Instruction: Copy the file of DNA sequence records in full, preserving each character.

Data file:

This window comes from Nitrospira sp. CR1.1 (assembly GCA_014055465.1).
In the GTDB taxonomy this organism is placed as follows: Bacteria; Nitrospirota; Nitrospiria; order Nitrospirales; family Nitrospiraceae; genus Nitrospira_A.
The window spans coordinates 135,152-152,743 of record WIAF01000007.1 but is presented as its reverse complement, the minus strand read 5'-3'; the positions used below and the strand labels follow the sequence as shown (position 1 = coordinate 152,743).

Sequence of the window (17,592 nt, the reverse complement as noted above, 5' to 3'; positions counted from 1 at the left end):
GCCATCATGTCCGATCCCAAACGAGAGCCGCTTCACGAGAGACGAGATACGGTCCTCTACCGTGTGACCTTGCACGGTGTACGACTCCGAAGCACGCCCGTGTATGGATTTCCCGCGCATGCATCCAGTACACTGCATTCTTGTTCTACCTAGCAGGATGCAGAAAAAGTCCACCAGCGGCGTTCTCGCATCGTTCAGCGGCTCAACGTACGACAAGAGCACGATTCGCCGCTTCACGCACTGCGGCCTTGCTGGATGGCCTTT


This window comes from Nitrospira sp. CR1.1 (assembly GCA_014055465.1).
In the GTDB taxonomy this organism is placed as follows: Bacteria; Nitrospirota; Nitrospiria; order Nitrospirales; family Nitrospiraceae; genus Nitrospira_A.
The window spans coordinates 135,152-152,743 of record WIAF01000007.1 but is presented as its reverse complement, the minus strand read 5'-3'; the positions used below and the strand labels follow the sequence as shown (position 1 = coordinate 152,743).

Sequence of the window (17,592 nt, the reverse complement as noted above, 5' to 3'; positions counted from 1 at the left end):
GCCATCATGTCCGATCCCAAACGAGAGCCGCTTCACGAGAGACGAGATACGGTCCTCTACCGTGTGACCTTGCACGGTGTACGACTCCGAAGCACGCCCGTGTATGGATTTCCCGCGCATGCATCCAGTACACTGCATTCTTGTTCTACCTAGCAGGATGCAGAAAAAGTCCACCAGCGGCGTTCTCGCATCGTTCAGCGGCTCAACGTACGACAAGAGCACGATTCGCCGCTTCACGCACTGCGGCCTTGCTGGATGGCCTTT